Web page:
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Chris Cosentino and staff

I heard him before I saw him. I was trying to find how to get into Incanto in San Francisco to interview Chef Chris Cosentino for my radio program Chef’s Story, which airs on Heritage Radio Network. The restaurant’s door was locked and there was not an obvious side door. I spied someone smoking and thought, that must be a restaurant worker…and lo and behold it was. And the door right near them had a staircase going into the basement. Halfway down the stairs I heard the booming voice. “that’s it…slice it slowly..that’s it.” I couldn’t believe at five in the evening, a star chef like Chris was actually in the kitchen prepping with his staff.

He gave me a big hello but asked if I could wait, he had to get his staff through family meal. I was happy to wait. And it was an education. Chris Cosentino’s passion just explodes in his kitchen. It is so raw and honest, all you can do is smile. I heard him talk about the night’s menu to the waitstaff. He had them tasting. He was as good a teacher as I have ever seen. And I was lusting for their food.

Incanto and Chris are known for offal, in fact Chris even has his own website Offal Good, where you can learn more about Chris and offal. At Incanto, you can get pulverized tuna heart, crudo cow stomach muscle, lamb’s liver. Chris refuses to throw away any part of an animal, it’s the whole animal philosophy….and he butchers them all himself.

Incanto is in a class of its own. Cosentino is a gift…and his philosophy is infectious. You got to love him. (That’s Chris in glasses leaning against the wall).

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Chris Cosentino

Am I speaking Filipino? No, actually it’s Japanese, a la Chef Chris Cosentino. I had the privileged delight of eating at Incanto last week while I attended the IACP Conference in San Francisco. Chris is the wildly talented chef/owner of this restaurant and holds offal (innards), dear to his heart.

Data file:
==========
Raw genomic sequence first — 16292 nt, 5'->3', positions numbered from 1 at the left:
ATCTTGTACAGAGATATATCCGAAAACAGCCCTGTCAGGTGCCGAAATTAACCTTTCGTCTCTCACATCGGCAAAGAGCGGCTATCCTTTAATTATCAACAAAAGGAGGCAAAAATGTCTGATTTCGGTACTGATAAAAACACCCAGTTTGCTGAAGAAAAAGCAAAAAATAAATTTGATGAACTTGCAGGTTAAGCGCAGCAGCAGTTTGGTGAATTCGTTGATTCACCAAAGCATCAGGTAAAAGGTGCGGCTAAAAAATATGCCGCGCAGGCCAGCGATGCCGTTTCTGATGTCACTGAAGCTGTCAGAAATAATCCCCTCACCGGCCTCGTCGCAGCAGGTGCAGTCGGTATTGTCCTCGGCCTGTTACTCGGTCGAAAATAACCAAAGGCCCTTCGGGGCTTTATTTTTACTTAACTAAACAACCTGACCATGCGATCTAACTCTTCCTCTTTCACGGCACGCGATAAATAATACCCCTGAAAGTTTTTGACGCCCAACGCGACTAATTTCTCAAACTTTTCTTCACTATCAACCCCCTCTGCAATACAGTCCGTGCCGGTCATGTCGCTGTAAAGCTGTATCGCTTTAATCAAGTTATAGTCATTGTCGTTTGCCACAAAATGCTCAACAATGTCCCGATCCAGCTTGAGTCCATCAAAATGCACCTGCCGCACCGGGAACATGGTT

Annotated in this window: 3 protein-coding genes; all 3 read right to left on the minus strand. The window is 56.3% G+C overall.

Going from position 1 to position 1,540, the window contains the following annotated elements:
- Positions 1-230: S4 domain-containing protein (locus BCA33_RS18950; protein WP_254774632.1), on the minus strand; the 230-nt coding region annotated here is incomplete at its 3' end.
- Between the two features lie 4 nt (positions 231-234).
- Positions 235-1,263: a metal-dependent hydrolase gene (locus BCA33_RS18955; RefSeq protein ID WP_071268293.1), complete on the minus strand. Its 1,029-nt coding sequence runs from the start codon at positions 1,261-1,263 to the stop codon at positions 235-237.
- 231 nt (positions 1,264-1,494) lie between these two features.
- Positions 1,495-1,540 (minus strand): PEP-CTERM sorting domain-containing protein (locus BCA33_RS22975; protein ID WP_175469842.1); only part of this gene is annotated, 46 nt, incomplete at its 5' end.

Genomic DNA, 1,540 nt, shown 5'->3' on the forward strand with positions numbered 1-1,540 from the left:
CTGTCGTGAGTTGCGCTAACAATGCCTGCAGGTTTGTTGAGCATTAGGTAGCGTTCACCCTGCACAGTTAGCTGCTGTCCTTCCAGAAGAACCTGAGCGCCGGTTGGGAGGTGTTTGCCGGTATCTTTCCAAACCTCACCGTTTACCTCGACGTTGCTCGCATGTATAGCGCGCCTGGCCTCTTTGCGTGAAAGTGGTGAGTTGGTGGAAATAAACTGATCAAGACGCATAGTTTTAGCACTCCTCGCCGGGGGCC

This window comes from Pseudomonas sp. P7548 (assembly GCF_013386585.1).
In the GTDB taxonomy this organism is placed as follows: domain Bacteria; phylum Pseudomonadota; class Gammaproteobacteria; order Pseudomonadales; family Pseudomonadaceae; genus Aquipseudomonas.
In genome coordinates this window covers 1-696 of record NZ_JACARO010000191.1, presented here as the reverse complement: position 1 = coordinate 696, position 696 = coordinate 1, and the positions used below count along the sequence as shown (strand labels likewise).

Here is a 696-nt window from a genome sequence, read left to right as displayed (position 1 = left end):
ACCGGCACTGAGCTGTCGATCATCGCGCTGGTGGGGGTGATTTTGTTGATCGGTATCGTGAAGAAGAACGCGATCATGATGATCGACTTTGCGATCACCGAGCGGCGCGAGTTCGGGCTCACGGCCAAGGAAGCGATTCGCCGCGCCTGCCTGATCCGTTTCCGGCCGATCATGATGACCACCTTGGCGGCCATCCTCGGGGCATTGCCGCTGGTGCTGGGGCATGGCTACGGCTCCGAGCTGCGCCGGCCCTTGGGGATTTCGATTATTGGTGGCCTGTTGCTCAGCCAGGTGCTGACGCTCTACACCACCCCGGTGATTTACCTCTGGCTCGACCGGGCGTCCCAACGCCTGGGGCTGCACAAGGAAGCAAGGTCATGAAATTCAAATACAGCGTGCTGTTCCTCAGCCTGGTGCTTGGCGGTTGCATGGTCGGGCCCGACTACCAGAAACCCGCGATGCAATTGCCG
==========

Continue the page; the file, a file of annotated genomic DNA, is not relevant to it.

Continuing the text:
Mino Crudo

The menu is an adventure. The above mentioned and pictured mino is actually a lining between the two stomachs of a cow. It is a delicacy that Chris experienced in Japan, which he learned could be imported to the U.S. It’s a tripe that doesn’t touch food since it isn’t in the stomach per se. It is thinner and more delicate and thus able to be served crudo or raw. He seasoned it superbly with sesame oil, green onion and a touch of chile (I think!). Doesn’t sound it, but it was yummy! He also brought out another Japanese surprise, dried tuna heart. Yes, you heard right, tuna heart. He grated it over some scrumptious, delicate pasta. It was reminiscent of bottarga but more earthy.

Dried Tuna Heart

Our good friend, Harpreet, who shared this dining adventure with us, brought along a 100-point Pinot Noir, Kosta Browne. I will tell you, it was an evening I will never forget! If you are a foodie, Incanto has to be on your bucket list.

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